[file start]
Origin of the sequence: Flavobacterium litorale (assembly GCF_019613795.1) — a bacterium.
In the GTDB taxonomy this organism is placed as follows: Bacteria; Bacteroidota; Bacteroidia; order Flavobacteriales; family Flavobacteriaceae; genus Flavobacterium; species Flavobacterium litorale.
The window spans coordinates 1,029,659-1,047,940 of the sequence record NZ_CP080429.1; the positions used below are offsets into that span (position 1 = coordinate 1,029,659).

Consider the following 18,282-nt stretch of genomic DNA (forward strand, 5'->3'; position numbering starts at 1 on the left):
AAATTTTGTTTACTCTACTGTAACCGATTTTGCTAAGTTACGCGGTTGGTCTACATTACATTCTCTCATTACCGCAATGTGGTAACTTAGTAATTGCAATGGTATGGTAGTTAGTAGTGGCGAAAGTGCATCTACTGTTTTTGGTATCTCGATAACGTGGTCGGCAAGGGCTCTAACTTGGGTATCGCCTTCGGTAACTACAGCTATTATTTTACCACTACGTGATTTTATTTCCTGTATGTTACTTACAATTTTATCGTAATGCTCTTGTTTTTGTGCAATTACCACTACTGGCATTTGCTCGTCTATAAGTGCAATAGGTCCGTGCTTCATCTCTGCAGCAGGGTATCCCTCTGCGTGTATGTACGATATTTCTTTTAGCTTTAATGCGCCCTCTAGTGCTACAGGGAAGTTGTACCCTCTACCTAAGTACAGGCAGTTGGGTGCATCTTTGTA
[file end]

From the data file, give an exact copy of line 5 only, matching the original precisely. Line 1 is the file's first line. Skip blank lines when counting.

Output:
AAATTTTGTTTACTCTACTGTAACCGATTTTGCTAAGTTACGCGGTTGGTCTACATTACATTCTCTCATTACCGCAATGTGGTAACTTAGTAATTGCAATGGTATGGTAGTTAGTAGTGGCGAAAGTGCATCTACTGTTTTTGGTATCTCGATAACGTGGTCGGCAAGGGCTCTAACTTGGGTATCGCCTTCGGTAACTACAGCTATTATTTTACCACTACGTGATTTTATTTCCTGTATGTTACTTACAATTTTATCGTAATGCTCTTGTTTTTGTGCAATTACCACTACTGGCATTTGCTCGTCTATAAGTGCAATAGGTCCGTGCTTCATCTCTGCAGCAGGGTATCCCTCTGCGTGTATGTACGATATTTCTTTTAGCTTTAATGCGCCCTCTAGTGCTACAGGGAAGTTGTACCCTCTACCTAAGTACAGGCAGTTGGGTGCATCTTTGTA